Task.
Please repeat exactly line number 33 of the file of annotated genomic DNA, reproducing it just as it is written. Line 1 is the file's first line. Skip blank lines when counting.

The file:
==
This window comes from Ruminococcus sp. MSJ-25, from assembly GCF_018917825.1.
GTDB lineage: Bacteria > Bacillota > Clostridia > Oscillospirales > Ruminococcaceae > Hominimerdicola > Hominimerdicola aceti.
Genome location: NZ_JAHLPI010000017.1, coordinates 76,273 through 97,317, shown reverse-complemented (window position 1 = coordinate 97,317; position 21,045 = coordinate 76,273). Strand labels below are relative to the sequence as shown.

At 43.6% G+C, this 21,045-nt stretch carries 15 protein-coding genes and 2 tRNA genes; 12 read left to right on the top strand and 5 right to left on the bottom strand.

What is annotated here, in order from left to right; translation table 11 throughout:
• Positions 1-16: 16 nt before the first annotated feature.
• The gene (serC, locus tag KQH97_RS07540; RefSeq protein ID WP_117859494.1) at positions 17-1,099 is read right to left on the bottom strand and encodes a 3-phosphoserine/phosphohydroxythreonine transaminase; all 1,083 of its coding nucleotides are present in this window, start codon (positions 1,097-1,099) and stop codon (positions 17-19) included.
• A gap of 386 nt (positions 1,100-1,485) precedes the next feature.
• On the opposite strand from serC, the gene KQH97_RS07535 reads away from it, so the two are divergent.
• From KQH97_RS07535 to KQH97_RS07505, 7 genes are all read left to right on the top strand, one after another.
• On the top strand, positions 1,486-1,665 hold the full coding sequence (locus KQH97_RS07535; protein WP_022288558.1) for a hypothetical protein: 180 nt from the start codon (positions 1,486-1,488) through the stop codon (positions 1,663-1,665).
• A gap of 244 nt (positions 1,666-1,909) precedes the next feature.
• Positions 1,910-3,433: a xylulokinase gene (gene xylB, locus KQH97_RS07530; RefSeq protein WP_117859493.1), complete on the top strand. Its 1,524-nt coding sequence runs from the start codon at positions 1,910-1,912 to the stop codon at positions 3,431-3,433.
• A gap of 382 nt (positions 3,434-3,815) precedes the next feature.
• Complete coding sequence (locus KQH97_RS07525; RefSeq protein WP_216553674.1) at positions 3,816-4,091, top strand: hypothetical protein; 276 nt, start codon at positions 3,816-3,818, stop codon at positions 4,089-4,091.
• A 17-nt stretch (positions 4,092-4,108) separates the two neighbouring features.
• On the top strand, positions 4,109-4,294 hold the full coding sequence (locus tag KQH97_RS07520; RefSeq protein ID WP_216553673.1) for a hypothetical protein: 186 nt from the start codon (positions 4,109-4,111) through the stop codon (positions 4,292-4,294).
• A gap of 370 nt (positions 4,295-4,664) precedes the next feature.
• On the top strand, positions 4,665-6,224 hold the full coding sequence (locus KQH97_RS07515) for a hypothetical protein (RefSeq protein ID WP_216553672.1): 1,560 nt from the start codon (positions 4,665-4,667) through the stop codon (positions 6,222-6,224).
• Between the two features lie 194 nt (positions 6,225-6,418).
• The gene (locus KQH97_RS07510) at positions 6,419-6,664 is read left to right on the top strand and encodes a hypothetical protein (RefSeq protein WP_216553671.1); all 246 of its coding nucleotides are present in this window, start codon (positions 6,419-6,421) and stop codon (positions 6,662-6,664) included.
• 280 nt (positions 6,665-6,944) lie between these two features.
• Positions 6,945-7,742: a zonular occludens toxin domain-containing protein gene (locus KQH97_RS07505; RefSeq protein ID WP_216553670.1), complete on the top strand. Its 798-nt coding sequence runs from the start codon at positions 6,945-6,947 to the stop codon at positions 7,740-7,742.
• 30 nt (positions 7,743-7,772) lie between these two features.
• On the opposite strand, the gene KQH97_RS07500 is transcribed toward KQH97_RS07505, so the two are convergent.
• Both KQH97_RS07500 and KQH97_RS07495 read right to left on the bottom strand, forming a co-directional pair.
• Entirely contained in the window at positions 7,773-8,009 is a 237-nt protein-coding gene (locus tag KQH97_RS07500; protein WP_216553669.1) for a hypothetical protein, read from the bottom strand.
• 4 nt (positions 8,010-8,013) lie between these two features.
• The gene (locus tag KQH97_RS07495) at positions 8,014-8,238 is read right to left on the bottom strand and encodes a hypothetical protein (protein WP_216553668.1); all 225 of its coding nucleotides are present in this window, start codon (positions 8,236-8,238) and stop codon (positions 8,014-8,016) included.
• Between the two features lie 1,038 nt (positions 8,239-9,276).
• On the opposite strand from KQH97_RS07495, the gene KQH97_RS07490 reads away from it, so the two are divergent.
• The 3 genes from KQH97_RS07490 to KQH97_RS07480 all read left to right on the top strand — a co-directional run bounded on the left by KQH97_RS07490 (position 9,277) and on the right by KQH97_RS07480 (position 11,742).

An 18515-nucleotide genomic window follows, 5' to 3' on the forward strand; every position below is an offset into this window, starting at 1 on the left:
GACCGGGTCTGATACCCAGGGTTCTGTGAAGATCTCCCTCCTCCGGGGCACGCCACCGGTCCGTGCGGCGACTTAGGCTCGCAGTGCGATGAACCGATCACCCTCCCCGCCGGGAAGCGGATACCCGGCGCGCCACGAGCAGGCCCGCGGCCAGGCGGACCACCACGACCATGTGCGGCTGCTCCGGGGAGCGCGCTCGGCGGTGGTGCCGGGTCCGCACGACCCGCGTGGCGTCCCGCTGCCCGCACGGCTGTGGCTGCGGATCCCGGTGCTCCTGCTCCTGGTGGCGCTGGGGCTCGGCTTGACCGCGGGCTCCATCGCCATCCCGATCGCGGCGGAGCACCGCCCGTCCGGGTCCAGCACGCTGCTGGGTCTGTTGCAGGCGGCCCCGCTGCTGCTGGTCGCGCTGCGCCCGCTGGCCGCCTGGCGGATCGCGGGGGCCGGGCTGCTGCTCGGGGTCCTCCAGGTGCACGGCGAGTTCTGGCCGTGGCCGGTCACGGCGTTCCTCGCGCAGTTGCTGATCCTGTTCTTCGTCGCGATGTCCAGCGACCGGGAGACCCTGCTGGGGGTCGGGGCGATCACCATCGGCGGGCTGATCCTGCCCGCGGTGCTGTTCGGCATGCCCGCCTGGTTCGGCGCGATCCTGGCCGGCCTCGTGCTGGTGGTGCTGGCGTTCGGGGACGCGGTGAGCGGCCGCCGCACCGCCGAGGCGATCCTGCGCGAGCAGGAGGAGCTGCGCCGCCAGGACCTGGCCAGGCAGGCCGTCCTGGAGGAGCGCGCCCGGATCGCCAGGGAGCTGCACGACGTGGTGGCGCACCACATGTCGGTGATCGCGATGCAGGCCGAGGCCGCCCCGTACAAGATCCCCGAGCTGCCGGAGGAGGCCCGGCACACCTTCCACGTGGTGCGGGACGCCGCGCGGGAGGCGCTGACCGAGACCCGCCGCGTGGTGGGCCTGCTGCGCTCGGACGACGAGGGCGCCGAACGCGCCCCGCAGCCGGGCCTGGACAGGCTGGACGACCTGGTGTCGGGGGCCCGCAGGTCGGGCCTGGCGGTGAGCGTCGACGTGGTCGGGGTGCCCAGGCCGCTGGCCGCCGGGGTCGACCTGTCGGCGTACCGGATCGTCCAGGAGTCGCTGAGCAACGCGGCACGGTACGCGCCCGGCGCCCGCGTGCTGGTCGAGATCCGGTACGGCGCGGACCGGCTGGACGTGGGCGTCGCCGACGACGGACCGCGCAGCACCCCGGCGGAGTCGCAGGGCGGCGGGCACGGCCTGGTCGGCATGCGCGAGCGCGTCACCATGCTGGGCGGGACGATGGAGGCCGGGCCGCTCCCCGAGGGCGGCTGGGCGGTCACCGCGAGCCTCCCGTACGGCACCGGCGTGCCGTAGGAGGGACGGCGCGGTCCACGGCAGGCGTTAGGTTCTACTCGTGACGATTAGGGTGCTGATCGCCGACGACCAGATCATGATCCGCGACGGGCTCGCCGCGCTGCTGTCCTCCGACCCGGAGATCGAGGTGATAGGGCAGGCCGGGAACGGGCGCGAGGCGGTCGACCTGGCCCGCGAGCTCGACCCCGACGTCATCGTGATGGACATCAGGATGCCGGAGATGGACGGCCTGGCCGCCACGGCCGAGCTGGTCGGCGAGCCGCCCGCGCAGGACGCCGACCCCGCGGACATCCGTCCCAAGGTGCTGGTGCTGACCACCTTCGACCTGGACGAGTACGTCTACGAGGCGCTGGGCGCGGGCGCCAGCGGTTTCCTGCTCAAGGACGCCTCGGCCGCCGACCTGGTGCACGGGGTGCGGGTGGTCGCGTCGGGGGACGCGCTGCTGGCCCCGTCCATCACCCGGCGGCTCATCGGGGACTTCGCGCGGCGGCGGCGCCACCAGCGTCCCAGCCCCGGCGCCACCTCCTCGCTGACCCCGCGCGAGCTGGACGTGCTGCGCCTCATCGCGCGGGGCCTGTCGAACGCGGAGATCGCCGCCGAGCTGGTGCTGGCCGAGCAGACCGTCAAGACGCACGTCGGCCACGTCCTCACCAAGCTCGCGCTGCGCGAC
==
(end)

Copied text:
An 18515-nucleotide genomic window follows, 5' to 3' on the forward strand; every position below is an offset into this window, starting at 1 on the left: